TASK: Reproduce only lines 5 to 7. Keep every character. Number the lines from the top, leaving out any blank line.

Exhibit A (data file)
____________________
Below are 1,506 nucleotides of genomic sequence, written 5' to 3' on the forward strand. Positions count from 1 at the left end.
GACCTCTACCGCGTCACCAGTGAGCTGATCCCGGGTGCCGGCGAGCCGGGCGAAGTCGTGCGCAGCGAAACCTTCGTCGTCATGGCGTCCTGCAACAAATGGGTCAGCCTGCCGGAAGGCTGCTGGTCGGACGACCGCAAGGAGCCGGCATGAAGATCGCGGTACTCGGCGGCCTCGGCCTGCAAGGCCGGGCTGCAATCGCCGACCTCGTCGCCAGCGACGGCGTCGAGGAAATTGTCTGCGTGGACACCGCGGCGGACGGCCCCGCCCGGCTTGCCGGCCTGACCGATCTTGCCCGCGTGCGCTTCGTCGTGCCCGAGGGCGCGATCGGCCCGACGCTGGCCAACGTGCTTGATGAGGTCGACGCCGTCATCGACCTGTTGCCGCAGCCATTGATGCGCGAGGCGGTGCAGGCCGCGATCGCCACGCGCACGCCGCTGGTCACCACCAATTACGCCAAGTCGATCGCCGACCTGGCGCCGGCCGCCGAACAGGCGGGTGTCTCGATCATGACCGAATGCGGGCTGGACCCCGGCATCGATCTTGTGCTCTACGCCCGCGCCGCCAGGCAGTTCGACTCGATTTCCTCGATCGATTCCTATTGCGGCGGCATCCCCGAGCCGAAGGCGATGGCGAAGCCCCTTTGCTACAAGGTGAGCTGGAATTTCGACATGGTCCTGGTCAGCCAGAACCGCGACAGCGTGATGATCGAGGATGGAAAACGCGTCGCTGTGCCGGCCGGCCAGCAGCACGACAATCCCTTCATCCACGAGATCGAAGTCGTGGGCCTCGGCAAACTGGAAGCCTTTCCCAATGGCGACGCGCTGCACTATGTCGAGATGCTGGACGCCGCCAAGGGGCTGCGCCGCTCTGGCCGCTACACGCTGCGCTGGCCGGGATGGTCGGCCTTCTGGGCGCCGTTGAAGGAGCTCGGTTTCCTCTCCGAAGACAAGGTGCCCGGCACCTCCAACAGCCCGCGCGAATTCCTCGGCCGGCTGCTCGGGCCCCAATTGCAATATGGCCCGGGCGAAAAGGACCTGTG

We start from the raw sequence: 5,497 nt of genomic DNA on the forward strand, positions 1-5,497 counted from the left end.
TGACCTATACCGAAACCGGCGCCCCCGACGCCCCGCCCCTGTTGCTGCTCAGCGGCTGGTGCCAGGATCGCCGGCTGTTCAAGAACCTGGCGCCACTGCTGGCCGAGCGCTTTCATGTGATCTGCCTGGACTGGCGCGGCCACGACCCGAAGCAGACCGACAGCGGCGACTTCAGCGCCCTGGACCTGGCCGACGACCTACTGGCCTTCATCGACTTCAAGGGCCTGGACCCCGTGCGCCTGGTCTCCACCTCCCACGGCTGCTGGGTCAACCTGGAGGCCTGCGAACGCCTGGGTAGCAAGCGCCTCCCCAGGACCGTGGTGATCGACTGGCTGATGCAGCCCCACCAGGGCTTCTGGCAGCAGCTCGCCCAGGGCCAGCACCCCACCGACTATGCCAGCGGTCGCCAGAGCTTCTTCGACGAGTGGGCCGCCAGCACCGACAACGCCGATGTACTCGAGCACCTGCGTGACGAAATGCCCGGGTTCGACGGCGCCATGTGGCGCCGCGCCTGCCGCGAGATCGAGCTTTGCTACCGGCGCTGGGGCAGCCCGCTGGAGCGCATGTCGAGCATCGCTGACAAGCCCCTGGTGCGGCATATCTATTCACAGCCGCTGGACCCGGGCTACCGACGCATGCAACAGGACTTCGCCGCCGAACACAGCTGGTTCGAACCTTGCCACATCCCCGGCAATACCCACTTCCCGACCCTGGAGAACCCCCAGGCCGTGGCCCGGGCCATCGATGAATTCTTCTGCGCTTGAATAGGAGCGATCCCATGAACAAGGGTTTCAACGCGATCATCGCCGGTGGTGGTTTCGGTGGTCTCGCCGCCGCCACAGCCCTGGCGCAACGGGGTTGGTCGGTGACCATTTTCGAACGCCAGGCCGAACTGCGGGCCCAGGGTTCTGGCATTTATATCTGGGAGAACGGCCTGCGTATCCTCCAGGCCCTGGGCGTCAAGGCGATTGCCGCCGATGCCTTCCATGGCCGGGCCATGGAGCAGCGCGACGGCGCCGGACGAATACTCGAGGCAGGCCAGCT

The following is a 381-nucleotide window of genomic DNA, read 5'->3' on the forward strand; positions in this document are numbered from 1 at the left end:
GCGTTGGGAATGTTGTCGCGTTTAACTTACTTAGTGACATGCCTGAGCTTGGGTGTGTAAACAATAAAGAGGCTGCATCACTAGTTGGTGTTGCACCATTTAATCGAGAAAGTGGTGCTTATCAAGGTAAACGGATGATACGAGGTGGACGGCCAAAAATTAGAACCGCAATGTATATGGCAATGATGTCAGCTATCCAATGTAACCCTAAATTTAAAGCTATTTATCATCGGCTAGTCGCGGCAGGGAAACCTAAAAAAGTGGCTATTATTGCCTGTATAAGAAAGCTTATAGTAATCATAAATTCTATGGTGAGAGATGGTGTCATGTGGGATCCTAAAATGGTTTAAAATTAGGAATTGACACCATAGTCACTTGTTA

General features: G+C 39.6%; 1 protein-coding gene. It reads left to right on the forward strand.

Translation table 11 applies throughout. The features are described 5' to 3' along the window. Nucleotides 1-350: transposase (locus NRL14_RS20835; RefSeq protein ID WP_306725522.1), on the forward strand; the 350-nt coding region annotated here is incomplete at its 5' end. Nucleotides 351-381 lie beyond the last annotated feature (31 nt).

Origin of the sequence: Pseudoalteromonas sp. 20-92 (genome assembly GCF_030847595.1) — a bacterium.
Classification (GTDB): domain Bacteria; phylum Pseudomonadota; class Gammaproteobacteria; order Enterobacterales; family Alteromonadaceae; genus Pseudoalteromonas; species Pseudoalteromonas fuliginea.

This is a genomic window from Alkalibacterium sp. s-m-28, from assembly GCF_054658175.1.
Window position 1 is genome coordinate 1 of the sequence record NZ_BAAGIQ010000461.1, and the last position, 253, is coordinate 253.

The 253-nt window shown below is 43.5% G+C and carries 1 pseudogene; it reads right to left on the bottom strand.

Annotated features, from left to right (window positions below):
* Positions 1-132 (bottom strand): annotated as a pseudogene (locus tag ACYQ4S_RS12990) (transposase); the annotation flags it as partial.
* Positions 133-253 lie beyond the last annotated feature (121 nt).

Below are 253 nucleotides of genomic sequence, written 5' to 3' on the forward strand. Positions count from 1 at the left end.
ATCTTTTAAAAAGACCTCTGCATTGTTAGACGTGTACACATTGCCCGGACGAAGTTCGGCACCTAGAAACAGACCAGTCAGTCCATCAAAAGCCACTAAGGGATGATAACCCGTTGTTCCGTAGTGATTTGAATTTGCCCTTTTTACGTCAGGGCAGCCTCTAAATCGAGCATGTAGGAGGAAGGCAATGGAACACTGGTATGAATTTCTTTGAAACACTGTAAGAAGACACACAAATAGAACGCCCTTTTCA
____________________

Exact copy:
The following is a 381-nucleotide window of genomic DNA, read 5'->3' on the forward strand; positions in this document are numbered from 1 at the left end:
GCGTTGGGAATGTTGTCGCGTTTAACTTACTTAGTGACATGCCTGAGCTTGGGTGTGTAAACAATAAAGAGGCTGCATCACTAGTTGGTGTTGCACCATTTAATCGAGAAAGTGGTGCTTATCAAGGTAAACGGATGATACGAGGTGGACGGCCAAAAATTAGAACCGCAATGTATATGGCAATGATGTCAGCTATCCAATGTAACCCTAAATTTAAAGCTATTTATCATCGGCTAGTCGCGGCAGGGAAACCTAAAAAAGTGGCTATTATTGCCTGTATAAGAAAGCTTATAGTAATCATAAATTCTATGGTGAGAGATGGTGTCATGTGGGATCCTAAAATGGTTTAAAATTAGGAATTGACACCATAGTCACTTGTTA

General features: G+C 39.6%; 1 protein-coding gene. It reads left to right on the forward strand.